NEW DELHI: In his trademark black suit and yellow tie, Mohammed Nasheed warms up to his favourite topic almost instantly.
The former president of Maldives is on a visit to India to apprise the country of the events of February 7 – when he was ousted by a section of the military and police believed to be loyal to former ruler Maumoon Abdul Gayoom.
Looking out of the window of his hotel in New Delhi, the 45-year old is reflective . “I find it so frustrating and at the same time, so shocking that a democratically elected government was brought down in a coup and there was hardly a strong reaction in the neighbourhood . Frankly, I was disappointed by the Indian reaction . The whole thing could have been nipped in the bud, if New Delhi’s reaction was strong,” says the pro-democracy activist, who came to power in 2008, in the country’s first ever multi-party presidential elections held by popular vote.
During his term as president , Nasheed is credited with introducing a number of reforms in Maldives and being the face of moderate Islam – which are the reasons he says radical elements within the country turned against him.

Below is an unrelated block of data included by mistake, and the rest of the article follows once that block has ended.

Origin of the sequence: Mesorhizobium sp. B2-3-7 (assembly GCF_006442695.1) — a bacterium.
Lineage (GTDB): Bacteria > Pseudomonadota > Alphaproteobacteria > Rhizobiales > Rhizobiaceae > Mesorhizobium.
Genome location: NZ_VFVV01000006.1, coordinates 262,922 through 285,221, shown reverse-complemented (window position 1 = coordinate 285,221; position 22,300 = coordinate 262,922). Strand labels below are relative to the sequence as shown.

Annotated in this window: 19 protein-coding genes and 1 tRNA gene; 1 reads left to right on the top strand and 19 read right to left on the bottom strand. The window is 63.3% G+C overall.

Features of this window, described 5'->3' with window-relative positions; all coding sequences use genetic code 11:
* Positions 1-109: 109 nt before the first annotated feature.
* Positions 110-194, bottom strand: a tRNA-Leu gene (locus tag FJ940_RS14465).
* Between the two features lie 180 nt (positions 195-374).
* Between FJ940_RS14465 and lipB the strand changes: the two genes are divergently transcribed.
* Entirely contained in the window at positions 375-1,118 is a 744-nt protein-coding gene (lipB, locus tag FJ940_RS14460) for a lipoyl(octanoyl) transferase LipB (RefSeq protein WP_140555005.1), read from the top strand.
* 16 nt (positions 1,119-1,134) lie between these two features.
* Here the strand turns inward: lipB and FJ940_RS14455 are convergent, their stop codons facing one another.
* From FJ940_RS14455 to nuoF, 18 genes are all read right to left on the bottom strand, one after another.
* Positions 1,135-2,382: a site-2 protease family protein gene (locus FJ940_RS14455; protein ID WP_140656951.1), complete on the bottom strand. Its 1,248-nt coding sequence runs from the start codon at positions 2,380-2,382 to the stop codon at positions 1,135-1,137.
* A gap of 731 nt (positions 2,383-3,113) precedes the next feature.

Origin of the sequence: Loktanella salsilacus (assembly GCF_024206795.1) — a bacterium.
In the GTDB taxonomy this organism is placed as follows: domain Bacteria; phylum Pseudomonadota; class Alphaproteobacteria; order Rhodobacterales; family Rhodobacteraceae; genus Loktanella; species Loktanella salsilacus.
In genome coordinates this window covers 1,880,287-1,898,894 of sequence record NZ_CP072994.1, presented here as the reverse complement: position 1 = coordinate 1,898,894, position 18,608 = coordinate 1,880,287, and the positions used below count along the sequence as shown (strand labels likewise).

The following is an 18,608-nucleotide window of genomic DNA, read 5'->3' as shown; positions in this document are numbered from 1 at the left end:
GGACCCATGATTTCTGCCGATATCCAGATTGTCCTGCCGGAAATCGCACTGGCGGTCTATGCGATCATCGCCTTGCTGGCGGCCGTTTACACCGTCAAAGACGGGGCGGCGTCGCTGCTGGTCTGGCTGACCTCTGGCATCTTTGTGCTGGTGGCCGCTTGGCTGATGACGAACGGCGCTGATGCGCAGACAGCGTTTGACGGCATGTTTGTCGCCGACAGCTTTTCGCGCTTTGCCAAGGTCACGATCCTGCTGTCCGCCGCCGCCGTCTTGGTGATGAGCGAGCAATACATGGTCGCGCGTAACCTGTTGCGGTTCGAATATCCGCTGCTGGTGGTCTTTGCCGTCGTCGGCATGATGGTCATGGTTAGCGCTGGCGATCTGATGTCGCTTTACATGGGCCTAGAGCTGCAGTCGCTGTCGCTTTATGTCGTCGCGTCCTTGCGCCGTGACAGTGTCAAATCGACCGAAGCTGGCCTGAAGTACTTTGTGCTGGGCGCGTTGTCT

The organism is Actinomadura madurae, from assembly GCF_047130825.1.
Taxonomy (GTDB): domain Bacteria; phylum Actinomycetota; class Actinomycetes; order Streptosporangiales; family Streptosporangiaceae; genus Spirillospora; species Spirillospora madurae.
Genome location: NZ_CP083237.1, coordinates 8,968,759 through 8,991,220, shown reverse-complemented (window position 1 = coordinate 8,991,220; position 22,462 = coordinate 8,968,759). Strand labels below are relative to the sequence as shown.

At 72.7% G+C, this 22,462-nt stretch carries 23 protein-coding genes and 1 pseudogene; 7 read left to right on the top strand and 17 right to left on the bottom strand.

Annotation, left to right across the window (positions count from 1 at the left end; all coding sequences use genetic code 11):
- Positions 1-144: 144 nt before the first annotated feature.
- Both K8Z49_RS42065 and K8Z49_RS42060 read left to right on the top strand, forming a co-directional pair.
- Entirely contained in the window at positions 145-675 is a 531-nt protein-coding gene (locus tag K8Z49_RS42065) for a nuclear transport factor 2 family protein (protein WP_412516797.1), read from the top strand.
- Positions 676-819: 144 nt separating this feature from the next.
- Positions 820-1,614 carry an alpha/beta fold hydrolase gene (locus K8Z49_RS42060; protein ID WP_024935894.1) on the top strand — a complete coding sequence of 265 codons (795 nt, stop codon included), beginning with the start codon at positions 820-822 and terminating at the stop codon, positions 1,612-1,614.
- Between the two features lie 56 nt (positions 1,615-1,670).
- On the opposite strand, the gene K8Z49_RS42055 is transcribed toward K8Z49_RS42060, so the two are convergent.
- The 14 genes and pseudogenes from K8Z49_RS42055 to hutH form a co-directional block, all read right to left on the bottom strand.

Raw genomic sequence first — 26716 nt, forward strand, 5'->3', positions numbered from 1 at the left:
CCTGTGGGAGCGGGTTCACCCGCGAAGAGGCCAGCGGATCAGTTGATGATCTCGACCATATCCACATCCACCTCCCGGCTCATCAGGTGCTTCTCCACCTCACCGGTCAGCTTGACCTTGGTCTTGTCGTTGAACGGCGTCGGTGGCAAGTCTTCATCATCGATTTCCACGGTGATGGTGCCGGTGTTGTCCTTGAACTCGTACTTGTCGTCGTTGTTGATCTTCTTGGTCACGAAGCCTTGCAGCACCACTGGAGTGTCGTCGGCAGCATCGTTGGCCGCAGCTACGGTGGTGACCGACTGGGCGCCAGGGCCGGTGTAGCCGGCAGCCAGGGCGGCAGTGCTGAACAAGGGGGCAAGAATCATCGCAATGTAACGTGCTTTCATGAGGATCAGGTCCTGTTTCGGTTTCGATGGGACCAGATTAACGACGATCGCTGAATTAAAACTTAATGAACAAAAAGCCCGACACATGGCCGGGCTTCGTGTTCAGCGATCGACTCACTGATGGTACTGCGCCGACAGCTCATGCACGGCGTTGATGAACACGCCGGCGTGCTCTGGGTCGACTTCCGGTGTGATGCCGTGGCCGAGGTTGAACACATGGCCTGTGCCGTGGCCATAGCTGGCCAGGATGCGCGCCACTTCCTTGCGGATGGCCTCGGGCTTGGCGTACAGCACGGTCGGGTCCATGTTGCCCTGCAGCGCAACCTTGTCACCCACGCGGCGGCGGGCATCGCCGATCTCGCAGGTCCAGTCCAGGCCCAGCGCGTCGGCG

“The strength of radical Islamists within Maldives is rising. In fact, the country has become another Pakistan right now. Look at the way the coup against me happened. There is a strong similarity with the way Nawaz Sharif, another democratically-elected leader was ousted. He sacked general Musharraf and Musharraf plotted against him. I asked a colonel and deputy chief of police to go and they staged a coup and removed me.”
Now on a mission to sensitize the international community , Nasheed says the only way things can improve in his country is to have free and fair elections as early as possible.” The more it is delayed, the more the grip of the radical forces will increase,” he says. “I have hopes that India will take a strong stand on this -and send out the message that such assaults on democracy will not be tolerated in its neighbourhood.”
Incidentally, ‘The Island President’ – a film based on Nasheed’s campaign against global warming and the threat it poses to the fragile ecosystem in Maldives – has also been released recently. Among the issues that it raises are rising sea levels, which, if they continue, might just wash out the island nation in the next few decades. “Yes, the challenges faced by my country are many,” says Nasheed, wryly. “The odds are stacked against us, but I just refuse to give up hope.”Source: The Indian Times